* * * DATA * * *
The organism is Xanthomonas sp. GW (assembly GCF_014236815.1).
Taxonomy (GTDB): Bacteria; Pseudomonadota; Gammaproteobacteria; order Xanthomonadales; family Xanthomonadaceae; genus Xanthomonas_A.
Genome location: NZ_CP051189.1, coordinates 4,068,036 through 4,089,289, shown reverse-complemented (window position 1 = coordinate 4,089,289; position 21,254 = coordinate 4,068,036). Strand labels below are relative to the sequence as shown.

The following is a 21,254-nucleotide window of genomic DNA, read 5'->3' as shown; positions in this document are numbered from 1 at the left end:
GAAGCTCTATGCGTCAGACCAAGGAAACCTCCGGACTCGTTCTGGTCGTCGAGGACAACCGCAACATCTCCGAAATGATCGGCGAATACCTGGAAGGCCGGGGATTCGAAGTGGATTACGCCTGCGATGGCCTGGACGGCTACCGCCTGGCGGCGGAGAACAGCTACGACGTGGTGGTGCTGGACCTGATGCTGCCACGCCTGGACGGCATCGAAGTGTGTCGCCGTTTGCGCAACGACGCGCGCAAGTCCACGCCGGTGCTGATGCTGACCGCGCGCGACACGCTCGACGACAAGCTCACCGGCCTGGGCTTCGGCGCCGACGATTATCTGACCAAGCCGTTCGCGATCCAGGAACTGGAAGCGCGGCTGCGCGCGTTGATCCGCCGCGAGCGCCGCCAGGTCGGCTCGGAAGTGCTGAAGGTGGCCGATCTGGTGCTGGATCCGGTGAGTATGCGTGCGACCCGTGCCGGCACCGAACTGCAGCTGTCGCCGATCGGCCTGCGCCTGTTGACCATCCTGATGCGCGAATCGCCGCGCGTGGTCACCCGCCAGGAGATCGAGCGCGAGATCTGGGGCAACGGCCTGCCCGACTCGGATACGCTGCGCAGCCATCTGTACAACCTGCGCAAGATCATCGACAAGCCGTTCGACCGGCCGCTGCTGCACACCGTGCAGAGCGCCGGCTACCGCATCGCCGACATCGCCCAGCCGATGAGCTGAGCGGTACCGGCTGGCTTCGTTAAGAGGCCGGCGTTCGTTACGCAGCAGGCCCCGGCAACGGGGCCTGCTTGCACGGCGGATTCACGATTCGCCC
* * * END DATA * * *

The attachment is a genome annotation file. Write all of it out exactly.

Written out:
The organism is Xanthomonas sp. GW (assembly GCF_014236815.1).
Taxonomy (GTDB): Bacteria; Pseudomonadota; Gammaproteobacteria; order Xanthomonadales; family Xanthomonadaceae; genus Xanthomonas_A.
Genome location: NZ_CP051189.1, coordinates 4,068,036 through 4,089,289, shown reverse-complemented (window position 1 = coordinate 4,089,289; position 21,254 = coordinate 4,068,036). Strand labels below are relative to the sequence as shown.

The following is a 21,254-nucleotide window of genomic DNA, read 5'->3' as shown; positions in this document are numbered from 1 at the left end:
GAAGCTCTATGCGTCAGACCAAGGAAACCTCCGGACTCGTTCTGGTCGTCGAGGACAACCGCAACATCTCCGAAATGATCGGCGAATACCTGGAAGGCCGGGGATTCGAAGTGGATTACGCCTGCGATGGCCTGGACGGCTACCGCCTGGCGGCGGAGAACAGCTACGACGTGGTGGTGCTGGACCTGATGCTGCCACGCCTGGACGGCATCGAAGTGTGTCGCCGTTTGCGCAACGACGCGCGCAAGTCCACGCCGGTGCTGATGCTGACCGCGCGCGACACGCTCGACGACAAGCTCACCGGCCTGGGCTTCGGCGCCGACGATTATCTGACCAAGCCGTTCGCGATCCAGGAACTGGAAGCGCGGCTGCGCGCGTTGATCCGCCGCGAGCGCCGCCAGGTCGGCTCGGAAGTGCTGAAGGTGGCCGATCTGGTGCTGGATCCGGTGAGTATGCGTGCGACCCGTGCCGGCACCGAACTGCAGCTGTCGCCGATCGGCCTGCGCCTGTTGACCATCCTGATGCGCGAATCGCCGCGCGTGGTCACCCGCCAGGAGATCGAGCGCGAGATCTGGGGCAACGGCCTGCCCGACTCGGATACGCTGCGCAGCCATCTGTACAACCTGCGCAAGATCATCGACAAGCCGTTCGACCGGCCGCTGCTGCACACCGTGCAGAGCGCCGGCTACCGCATCGCCGACATCGCCCAGCCGATGAGCTGAGCGGTACCGGCTGGCTTCGTTAAGAGGCCGGCGTTCGTTACGCAGCAGGCCCCGGCAACGGGGCCTGCTTGCACGGCGGATTCACGATTCGCCC